It is a symbolic scene in the movie “Black Mass,” which opened in theaters today: Johnny Depp, portraying South Boston gangster James “Whitey” Bulger, slips into an empty church, perhaps seeking absolution before he flees the city he terrorized for decades and begins his new life as a fugitive.
The scene is fictitious, “Hollywood heresy,” according to former federal prosecutor Brian T. Kelly, who helped send 86-year-old Bulger to prison for life for participating in 11 murders while running a sprawling criminal enterprise and working as an FBI informant.
And yet, there is a thread of religion running through Bulger’s life.
Much has been written about his life as a merciless killer and his long stint on the FBI’s 10 Most Wanted list before his capture in Santa Monica, Calif. four years ago. But little has been reported about his faith, or lack thereof. The fact is, Whitey Bulger was raised Catholic and made references to it throughout his life.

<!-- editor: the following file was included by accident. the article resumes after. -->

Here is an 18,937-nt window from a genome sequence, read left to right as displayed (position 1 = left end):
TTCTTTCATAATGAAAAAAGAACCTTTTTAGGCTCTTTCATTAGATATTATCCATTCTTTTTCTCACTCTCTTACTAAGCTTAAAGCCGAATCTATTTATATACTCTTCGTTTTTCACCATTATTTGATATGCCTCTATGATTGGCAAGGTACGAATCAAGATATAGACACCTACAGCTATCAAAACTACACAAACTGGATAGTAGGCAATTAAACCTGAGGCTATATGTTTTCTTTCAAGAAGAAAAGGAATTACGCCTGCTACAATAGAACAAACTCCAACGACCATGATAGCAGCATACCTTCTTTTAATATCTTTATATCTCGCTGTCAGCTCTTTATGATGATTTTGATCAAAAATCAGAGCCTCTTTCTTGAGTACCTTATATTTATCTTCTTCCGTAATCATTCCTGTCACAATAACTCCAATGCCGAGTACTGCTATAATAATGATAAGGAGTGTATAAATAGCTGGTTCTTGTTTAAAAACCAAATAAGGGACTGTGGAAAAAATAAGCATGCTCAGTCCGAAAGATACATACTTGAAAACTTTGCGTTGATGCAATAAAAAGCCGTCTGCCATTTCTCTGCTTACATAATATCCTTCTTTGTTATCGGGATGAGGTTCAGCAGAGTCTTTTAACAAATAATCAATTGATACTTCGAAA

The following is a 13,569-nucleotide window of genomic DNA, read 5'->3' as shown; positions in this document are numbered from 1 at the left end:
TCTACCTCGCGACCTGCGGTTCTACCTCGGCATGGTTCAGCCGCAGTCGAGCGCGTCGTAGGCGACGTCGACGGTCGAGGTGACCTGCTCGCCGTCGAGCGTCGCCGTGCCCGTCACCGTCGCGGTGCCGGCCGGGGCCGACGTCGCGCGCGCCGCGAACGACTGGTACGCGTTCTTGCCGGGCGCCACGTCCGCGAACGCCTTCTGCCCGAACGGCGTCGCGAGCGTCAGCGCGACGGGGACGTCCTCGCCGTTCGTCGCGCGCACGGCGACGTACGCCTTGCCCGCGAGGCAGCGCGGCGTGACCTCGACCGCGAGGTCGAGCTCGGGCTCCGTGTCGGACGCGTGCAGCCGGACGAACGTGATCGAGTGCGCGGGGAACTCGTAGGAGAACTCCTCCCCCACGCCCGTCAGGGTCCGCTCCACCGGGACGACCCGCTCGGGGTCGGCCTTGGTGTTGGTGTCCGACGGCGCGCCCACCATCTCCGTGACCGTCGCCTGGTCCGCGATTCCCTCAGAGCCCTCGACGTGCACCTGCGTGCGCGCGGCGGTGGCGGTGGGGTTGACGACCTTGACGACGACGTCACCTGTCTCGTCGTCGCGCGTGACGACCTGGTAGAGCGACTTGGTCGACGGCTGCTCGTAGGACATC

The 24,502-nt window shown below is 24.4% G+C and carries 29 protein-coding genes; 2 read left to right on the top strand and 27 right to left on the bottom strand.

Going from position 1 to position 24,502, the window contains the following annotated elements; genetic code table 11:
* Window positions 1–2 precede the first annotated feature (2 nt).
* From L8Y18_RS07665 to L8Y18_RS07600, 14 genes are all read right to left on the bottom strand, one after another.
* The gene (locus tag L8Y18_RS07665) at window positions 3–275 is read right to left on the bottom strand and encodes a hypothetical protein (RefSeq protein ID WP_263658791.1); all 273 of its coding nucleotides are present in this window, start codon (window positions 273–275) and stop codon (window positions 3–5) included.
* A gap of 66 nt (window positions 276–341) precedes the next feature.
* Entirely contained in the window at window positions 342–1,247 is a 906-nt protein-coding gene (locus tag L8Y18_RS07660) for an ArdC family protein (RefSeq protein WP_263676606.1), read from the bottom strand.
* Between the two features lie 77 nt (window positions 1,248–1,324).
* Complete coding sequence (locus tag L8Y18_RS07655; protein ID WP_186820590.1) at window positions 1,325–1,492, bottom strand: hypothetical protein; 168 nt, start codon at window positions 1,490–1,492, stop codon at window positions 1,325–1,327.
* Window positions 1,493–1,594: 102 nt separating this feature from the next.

“Many religious people out there want to save my soul and get me to heaven,” Bulger wrote to an acquaintance from jail several weeks after his 2013 conviction in Boston. He confided that he’d received Bibles, prayer cards, and letters offering “suggestions” from kind strangers across the United States and in Ireland.
“All well-meaning people but I’m not one for organized religious message – haven’t done much to stop war or crime,” the gangster wrote in the letter. (Then again, consider the source.)
A woman who gave birth to Bulger’s only known child in 1967 said he had urged her to have an abortion when he learned she was pregnant, but supported her when she refused. The woman, Lindsey Cyr, described Bulger as a warm and attentive father to their son, Douglas, and said he was devastated when the boy died at age six from Reye’s Syndrome, a severe reaction to aspirin.